Symptoms and Treatment

Symptoms include intense itching; red, watery eyes; sensitivity to sunlight; and a thick, sticky discharge. In one form of the condition, the conjunctiva under the upper lids is most affected, becoming swollen and pale pink to grayish, while the rest of the conjunctiva becomes milky white. In another form, the conjunctiva covering the eyeball is thick and grayish. Sometimes a small area of the cornea is damaged, causing pain and extreme sensitivity to light. All symptoms usually disappear in cold weather and become milder over the years. Antiallergy eyedrops such as cromolyn, lodoxamide, ketorolac, and levocabastine are the safest treatments. Oral antihistamines may also help. Corticosteroids are more potent but shouldn't be used for more than a few weeks without close monitoring because increased pressure in the eyes, cataracts, and opportunistic infections may result.

Keratoconjunctivitis Sicca

Keratoconjunctivitis sicca is a long-standing dryness of both eyes leading to dehydration of the conjunctiva and cornea. Dry eyes may be a symptom of diseases such as rheumatoid arthritis, systemic lupus erythematosus, or Sjogren's syndrome. Whether accompanying these diseases or occurring alone, dry eyes are most common in adult women.

Symptoms, Diagnosis, and Treatment

Reduced tear production or a loss of tears by evaporation leads to irritation of the eye, causing a burning sensation. Scattered damage to the surface of the eye increases discomfort and sensitivity to bright light. In the advanced stages of this condition, the surface of the eye can thicken and develop ulcers and scarring, and blood vessel growth can increase. If scarring affects the cornea, it can impair vision. Although a doctor can usually diagnose dry eyes by the symptoms alone, a Schirmer test--in which a strip of filter paper is placed at the edge of the eyelid--can measure the amount of moisture bathing the eye. Doctors examine the eyes with a slit lamp (a microscope that magnifies the structures of the eye) to determine if damage has developed. Artificial tears (eyedrops prepared with substances that simulate real tears) applied every few hours can generally control the problem. Surgery can be done to block the flow of tears into the nose, so that more tears are available to bathe the eyes. In people with very dry eyes, the eyelids may be partially sewn together to decrease tear evaporation.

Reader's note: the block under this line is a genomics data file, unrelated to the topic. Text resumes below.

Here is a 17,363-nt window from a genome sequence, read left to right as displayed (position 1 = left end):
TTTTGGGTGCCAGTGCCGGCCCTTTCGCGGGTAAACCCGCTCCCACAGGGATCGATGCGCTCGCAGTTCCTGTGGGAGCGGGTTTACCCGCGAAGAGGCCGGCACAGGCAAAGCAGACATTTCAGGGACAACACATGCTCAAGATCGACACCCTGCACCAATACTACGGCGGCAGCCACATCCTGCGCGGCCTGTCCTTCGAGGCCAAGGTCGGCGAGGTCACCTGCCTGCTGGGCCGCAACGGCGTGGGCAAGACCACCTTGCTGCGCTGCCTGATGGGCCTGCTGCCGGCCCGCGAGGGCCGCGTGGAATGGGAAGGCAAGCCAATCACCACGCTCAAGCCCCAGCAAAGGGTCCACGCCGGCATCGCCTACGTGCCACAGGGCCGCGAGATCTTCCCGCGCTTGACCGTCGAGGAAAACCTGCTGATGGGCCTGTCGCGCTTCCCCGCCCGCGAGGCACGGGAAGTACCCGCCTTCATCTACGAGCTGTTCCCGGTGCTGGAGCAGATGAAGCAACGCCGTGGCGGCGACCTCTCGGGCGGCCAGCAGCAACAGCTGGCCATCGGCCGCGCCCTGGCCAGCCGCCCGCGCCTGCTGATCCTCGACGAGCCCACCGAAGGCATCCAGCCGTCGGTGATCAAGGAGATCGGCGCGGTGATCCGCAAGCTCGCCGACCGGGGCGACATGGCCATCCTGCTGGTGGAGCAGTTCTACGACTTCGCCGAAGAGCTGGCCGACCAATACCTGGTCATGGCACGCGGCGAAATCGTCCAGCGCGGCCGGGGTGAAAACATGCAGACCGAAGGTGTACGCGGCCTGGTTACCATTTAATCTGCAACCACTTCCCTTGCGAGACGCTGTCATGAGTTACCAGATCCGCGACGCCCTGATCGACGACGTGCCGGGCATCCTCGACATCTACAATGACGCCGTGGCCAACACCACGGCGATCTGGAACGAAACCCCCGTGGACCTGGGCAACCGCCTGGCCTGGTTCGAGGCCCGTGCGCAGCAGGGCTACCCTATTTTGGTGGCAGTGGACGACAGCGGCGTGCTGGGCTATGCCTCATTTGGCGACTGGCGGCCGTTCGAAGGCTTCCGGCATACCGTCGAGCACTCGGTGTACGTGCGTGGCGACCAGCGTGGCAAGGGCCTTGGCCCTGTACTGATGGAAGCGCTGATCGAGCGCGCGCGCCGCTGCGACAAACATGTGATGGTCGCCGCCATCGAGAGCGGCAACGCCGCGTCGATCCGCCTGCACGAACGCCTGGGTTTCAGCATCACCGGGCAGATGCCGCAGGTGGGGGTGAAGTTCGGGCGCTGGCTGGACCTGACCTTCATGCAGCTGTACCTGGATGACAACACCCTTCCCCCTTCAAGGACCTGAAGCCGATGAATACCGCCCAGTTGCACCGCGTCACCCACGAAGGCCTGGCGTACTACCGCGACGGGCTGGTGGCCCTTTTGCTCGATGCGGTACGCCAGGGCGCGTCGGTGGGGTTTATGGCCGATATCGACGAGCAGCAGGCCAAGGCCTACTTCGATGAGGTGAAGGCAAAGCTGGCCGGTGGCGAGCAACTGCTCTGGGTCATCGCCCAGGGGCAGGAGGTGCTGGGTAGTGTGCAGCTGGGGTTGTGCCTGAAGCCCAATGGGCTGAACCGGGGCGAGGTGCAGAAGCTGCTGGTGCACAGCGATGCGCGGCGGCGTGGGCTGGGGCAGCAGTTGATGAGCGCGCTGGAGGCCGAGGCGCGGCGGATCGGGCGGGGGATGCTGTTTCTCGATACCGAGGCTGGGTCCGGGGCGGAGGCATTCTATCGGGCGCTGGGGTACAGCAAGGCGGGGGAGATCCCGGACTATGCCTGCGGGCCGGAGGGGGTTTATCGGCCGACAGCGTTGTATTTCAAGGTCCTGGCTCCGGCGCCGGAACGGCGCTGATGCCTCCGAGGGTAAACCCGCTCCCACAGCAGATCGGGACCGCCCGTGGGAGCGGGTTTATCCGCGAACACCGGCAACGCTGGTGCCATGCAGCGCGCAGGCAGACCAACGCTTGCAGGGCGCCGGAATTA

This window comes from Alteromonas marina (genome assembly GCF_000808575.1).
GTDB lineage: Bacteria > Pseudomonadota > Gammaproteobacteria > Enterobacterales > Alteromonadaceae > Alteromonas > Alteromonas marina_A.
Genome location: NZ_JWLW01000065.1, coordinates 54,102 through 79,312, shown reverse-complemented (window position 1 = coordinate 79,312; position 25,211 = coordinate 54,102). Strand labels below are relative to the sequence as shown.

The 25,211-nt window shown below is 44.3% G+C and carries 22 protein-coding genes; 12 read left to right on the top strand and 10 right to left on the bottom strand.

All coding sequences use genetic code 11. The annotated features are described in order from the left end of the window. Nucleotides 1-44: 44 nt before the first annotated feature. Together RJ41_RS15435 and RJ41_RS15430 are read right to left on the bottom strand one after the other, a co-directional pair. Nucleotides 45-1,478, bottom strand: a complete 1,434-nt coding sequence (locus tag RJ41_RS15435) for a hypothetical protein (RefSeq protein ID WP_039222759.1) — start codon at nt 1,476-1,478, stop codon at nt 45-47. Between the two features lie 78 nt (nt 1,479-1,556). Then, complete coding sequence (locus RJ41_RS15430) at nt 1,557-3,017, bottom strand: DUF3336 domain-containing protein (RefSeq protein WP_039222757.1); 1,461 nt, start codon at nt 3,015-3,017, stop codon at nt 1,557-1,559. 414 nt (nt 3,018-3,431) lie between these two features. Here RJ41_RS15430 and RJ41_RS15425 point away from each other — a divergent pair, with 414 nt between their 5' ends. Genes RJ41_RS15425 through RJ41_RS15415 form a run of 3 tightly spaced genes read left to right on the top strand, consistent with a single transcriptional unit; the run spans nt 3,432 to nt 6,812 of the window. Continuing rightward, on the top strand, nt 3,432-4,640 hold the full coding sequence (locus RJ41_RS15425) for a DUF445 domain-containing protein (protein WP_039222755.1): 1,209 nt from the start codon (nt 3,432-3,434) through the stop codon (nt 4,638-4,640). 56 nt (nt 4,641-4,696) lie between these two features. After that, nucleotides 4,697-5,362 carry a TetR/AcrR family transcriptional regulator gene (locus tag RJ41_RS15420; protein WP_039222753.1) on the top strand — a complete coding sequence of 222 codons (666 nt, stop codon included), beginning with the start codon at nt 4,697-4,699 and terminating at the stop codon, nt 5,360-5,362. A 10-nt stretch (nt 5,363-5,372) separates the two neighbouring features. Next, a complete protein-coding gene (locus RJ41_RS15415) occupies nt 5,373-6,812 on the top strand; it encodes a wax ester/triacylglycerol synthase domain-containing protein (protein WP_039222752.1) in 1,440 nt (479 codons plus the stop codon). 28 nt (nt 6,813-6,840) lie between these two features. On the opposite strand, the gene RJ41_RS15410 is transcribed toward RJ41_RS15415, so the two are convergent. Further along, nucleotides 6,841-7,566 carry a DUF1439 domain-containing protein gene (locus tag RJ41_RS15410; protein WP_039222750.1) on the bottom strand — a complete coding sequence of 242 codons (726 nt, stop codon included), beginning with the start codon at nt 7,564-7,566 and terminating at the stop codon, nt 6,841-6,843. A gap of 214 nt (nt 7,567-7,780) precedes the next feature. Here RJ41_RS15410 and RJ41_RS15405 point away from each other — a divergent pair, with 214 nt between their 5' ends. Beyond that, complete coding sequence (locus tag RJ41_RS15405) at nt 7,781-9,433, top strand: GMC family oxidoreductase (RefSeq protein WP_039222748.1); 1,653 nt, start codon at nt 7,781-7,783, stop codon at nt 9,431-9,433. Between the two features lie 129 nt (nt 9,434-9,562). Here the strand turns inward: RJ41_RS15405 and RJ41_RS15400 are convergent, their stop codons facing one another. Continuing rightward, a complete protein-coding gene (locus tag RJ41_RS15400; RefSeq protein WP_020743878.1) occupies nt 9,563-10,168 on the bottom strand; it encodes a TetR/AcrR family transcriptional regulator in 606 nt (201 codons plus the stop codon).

Scleritis is a deep, extremely painful inflammation and purple discoloration of the sclera that may severely damage vision.Scleritis may accompany rheumatoid arthritis and related disorders. In severe cases, this inflammation leads to perforation of the eyeball and loss of the eye. Scleritis must be treated, usually with nonsteroidal anti-inflammatory drugs or corticosteroids. If the person has rheumatoid arthritis or doesn't respond to corticosteroids, drugs that suppress the immune system, such as cyclophosphamide or azathioprine, may be needed.

Noncancerous Growths

Two kinds of noncancerous (benign) growths can develop on the conjunctiva. A pinguecula, a raised yellowish-white growth next to the cornea, is unsightly but generally doesn't cause any serious problem and needn't be removed. A pterygium, a fleshy growth of the conjunctiva into the cornea, may spread across the cornea and distort its shape, possibly causing astigmatism and other visual changes. Pterygium is more common in hot, dry climates. Either type of growth can be removed by an eye doctor (ophthalmologist).